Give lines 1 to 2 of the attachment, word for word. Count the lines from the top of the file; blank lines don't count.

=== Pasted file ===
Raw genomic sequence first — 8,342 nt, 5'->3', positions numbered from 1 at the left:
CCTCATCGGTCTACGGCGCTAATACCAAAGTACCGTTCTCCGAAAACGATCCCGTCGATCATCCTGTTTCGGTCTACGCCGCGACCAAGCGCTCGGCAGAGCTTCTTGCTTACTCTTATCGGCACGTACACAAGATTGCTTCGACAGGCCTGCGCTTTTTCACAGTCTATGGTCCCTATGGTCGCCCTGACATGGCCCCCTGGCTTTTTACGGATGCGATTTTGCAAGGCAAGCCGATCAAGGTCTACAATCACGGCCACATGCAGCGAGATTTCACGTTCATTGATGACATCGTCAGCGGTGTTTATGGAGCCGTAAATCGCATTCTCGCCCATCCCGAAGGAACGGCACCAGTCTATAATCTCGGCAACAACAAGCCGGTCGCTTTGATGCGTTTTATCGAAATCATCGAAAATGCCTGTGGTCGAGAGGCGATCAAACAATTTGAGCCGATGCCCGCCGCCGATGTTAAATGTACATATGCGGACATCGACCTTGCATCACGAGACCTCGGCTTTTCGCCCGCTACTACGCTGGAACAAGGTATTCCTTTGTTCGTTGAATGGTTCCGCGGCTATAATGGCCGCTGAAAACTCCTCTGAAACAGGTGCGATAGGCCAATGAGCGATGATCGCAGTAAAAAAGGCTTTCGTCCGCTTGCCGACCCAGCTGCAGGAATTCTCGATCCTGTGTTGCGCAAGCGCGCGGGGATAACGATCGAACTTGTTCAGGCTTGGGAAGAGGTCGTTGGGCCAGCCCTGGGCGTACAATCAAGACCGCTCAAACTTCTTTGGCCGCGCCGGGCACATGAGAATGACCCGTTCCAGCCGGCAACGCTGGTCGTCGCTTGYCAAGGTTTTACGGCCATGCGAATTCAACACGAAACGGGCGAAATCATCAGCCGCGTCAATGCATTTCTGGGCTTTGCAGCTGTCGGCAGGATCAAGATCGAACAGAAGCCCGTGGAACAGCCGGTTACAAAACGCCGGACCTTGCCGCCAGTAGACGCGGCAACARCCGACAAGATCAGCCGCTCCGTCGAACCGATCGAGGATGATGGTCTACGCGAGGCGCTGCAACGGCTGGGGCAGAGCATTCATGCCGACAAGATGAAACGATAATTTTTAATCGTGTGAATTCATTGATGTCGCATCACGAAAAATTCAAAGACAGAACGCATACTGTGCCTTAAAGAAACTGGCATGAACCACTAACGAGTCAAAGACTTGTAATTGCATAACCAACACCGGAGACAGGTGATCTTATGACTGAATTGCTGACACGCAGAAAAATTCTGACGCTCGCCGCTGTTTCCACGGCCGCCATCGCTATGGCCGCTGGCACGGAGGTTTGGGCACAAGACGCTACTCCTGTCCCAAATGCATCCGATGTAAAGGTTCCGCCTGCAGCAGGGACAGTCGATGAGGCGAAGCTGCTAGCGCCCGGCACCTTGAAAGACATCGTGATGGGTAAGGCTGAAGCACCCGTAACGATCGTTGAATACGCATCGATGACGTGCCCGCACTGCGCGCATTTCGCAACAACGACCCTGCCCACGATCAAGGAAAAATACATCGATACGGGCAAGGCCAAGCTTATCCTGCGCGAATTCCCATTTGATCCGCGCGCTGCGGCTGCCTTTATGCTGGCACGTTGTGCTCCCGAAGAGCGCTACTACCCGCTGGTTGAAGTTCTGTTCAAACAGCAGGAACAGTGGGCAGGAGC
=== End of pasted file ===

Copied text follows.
Raw genomic sequence first — 8,342 nt, 5'->3', positions numbered from 1 at the left:
CCTCATCGGTCTACGGCGCTAATACCAAAGTACCGTTCTCCGAAAACGATCCCGTCGATCATCCTGTTTCGGTCTACGCCGCGACCAAGCGCTCGGCAGAGCTTCTTGCTTACTCTTATCGGCACGTACACAAGATTGCTTCGACAGGCCTGCGCTTTTTCACAGTCTATGGTCCCTATGGTCGCCCTGACATGGCCCCCTGGCTTTTTACGGATGCGATTTTGCAAGGCAAGCCGATCAAGGTCTACAATCACGGCCACATGCAGCGAGATTTCACGTTCATTGATGACATCGTCAGCGGTGTTTATGGAGCCGTAAATCGCATTCTCGCCCATCCCGAAGGAACGGCACCAGTCTATAATCTCGGCAACAACAAGCCGGTCGCTTTGATGCGTTTTATCGAAATCATCGAAAATGCCTGTGGTCGAGAGGCGATCAAACAATTTGAGCCGATGCCCGCCGCCGATGTTAAATGTACATATGCGGACATCGACCTTGCATCACGAGACCTCGGCTTTTCGCCCGCTACTACGCTGGAACAAGGTATTCCTTTGTTCGTTGAATGGTTCCGCGGCTATAATGGCCGCTGAAAACTCCTCTGAAACAGGTGCGATAGGCCAATGAGCGATGATCGCAGTAAAAAAGGCTTTCGTCCGCTTGCCGACCCAGCTGCAGGAATTCTCGATCCTGTGTTGCGCAAGCGCGCGGGGATAACGATCGAACTTGTTCAGGCTTGGGAAGAGGTCGTTGGGCCAGCCCTGGGCGTACAATCAAGACCGCTCAAACTTCTTTGGCCGCGCCGGGCACATGAGAATGACCCGTTCCAGCCGGCAACGCTGGTCGTCGCTTGYCAAGGTTTTACGGCCATGCGAATTCAACACGAAACGGGCGAAATCATCAGCCGCGTCAATGCATTTCTGGGCTTTGCAGCTGTCGGCAGGATCAAGATCGAACAGAAGCCCGTGGAACAGCCGGTTACAAAACGCCGGACCTTGCCGCCAGTAGACGCGGCAACARCCGACAAGATCAGCCGCTCCGTCGAACCGATCGAGGATGATGGTCTACGCGAGGCGCTGCAACGGCTGGGGCAGAGCATTCATGCCGACAAGATGAAACGATAATTTTTAATCGTGTGAATTCATTGATGTCGCATCACGAAAAATTCAAAGACAGAACGCATACTGTGCCTTAAAGAAACTGGCATGAACCACTAACGAGTCAAAGACTTGTAATTGCATAACCAACACCGGAGACAGGTGATCTTATGACTGAATTGCTGACACGCAGAAAAATTCTGACGCTCGCCGCTGTTTCCACGGCCGCCATCGCTATGGCCGCTGGCACGGAGGTTTGGGCACAAGACGCTACTCCTGTCCCAAATGCATCCGATGTAAAGGTTCCGCCTGCAGCAGGGACAGTCGATGAGGCGAAGCTGCTAGCGCCCGGCACCTTGAAAGACATCGTGATGGGTAAGGCTGAAGCACCCGTAACGATCGTTGAATACGCATCGATGACGTGCCCGCACTGCGCGCATTTCGCAACAACGACCCTGCCCACGATCAAGGAAAAATACATCGATACGGGCAAGGCCAAGCTTATCCTGCGCGAATTCCCATTTGATCCGCGCGCTGCGGCTGCCTTTATGCTGGCACGTTGTGCTCCCGAAGAGCGCTACTACCCGCTGGTTGAAGTTCTGTTCAAACAGCAGGAACAGTGGGCAGGAGC